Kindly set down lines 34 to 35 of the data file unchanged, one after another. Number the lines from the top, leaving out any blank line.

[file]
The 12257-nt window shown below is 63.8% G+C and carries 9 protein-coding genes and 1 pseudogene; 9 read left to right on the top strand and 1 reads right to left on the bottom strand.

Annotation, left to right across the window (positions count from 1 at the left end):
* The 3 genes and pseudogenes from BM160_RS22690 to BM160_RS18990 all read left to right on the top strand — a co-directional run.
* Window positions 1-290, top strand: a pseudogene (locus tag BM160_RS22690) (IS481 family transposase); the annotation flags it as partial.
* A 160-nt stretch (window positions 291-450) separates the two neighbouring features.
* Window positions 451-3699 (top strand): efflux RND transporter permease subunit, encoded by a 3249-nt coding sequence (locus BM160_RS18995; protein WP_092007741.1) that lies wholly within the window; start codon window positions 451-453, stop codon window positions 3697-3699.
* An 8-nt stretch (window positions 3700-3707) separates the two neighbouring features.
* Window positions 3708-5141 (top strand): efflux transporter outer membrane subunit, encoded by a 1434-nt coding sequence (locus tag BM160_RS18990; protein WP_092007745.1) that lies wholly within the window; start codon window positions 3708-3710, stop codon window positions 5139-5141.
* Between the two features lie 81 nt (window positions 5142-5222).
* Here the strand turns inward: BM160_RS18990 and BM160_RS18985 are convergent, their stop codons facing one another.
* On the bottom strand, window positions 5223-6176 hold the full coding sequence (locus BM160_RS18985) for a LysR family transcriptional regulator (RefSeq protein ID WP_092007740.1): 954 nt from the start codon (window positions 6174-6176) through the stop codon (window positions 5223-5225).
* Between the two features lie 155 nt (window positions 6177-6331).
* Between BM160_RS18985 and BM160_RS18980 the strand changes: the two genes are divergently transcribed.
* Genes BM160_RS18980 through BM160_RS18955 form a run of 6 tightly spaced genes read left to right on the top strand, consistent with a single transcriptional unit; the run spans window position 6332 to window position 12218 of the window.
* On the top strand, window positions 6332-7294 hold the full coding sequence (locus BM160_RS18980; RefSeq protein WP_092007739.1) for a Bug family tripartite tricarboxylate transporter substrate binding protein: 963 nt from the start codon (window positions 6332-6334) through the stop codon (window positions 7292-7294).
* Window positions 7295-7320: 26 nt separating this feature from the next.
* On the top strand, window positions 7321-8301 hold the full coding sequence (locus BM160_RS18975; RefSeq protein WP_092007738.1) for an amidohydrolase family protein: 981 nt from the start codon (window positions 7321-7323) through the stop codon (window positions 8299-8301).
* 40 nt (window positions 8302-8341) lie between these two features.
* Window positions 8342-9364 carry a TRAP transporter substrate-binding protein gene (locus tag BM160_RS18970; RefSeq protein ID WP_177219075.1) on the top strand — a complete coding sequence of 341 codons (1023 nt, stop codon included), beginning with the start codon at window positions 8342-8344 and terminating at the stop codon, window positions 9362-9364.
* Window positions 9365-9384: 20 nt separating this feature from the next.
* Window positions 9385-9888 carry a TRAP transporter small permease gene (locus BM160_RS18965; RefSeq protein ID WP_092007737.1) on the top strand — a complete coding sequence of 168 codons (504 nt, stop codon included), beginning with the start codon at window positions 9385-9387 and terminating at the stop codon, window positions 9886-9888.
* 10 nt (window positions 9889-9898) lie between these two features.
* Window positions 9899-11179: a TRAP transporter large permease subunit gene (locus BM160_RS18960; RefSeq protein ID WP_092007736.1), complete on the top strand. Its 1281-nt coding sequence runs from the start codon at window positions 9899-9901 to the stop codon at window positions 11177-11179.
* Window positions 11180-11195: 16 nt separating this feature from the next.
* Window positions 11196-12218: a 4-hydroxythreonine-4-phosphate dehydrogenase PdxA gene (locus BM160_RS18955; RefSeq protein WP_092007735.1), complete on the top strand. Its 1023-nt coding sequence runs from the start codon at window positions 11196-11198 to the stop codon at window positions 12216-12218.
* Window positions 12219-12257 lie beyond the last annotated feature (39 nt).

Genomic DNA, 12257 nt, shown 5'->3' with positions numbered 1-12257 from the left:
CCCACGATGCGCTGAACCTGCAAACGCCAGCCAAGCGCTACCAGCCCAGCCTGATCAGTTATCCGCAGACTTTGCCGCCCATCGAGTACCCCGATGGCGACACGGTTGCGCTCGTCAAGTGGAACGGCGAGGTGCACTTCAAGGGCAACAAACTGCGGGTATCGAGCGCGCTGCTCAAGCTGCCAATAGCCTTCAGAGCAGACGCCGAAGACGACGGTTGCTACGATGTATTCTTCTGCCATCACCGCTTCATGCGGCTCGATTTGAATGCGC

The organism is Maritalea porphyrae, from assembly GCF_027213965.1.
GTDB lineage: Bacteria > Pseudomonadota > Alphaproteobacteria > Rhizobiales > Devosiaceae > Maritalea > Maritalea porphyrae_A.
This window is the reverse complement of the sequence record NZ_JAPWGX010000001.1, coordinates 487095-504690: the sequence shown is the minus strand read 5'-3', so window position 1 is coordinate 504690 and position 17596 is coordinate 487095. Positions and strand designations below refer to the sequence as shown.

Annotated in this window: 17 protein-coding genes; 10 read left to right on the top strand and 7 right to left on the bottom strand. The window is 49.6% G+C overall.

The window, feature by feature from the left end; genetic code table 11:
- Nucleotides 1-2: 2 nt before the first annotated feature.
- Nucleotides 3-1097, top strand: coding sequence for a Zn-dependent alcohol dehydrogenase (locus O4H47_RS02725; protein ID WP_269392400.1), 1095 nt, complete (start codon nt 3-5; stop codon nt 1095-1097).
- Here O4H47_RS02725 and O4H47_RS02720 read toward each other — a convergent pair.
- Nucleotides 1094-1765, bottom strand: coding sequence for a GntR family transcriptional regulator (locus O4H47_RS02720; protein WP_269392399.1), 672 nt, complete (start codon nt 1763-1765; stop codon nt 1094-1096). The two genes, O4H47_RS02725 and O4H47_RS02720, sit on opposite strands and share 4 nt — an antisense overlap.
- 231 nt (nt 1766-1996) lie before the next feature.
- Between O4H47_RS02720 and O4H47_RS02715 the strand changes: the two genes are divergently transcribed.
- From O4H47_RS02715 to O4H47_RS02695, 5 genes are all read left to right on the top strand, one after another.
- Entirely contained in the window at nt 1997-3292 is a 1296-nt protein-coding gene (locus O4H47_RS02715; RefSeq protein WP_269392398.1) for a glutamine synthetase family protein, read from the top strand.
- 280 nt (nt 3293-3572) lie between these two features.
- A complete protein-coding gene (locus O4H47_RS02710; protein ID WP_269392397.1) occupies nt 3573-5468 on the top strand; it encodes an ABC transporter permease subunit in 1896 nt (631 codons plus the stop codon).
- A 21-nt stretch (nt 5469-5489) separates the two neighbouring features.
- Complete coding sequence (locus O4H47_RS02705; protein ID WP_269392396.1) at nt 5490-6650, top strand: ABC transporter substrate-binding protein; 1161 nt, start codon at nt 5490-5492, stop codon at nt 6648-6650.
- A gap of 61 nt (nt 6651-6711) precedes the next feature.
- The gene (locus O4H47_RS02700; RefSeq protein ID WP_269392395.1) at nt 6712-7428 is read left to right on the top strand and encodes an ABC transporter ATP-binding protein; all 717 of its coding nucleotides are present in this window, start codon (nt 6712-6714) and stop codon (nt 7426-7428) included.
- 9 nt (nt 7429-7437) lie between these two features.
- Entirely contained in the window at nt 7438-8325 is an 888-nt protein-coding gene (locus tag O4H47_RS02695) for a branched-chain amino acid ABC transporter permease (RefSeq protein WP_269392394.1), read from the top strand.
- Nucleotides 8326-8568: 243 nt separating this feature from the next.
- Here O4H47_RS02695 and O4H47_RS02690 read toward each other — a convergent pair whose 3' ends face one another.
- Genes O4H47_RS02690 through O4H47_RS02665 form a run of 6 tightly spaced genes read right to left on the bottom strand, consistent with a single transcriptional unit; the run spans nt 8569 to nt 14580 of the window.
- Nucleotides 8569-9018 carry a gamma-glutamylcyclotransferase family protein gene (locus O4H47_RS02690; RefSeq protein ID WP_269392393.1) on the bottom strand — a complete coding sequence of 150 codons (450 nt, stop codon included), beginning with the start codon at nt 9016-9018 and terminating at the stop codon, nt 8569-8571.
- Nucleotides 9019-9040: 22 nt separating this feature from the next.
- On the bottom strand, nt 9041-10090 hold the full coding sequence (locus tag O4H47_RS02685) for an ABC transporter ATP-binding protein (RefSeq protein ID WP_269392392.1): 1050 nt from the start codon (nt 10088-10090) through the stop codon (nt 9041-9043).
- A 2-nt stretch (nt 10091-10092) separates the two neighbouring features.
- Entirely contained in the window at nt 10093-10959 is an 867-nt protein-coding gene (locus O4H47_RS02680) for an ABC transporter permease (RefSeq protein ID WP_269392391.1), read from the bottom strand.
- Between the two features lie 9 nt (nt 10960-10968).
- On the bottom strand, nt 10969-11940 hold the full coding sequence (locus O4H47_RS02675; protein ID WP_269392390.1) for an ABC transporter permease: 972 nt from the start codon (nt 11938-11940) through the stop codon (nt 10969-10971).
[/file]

- Nucleotides 1-2: 2 nt before the first annotated feature.
- Nucleotides 3-1097, top strand: coding sequence for a Zn-dependent alcohol dehydrogenase (locus O4H47_RS02725; protein ID WP_269392400.1), 1095 nt, complete (start codon nt 3-5; stop codon nt 1095-1097).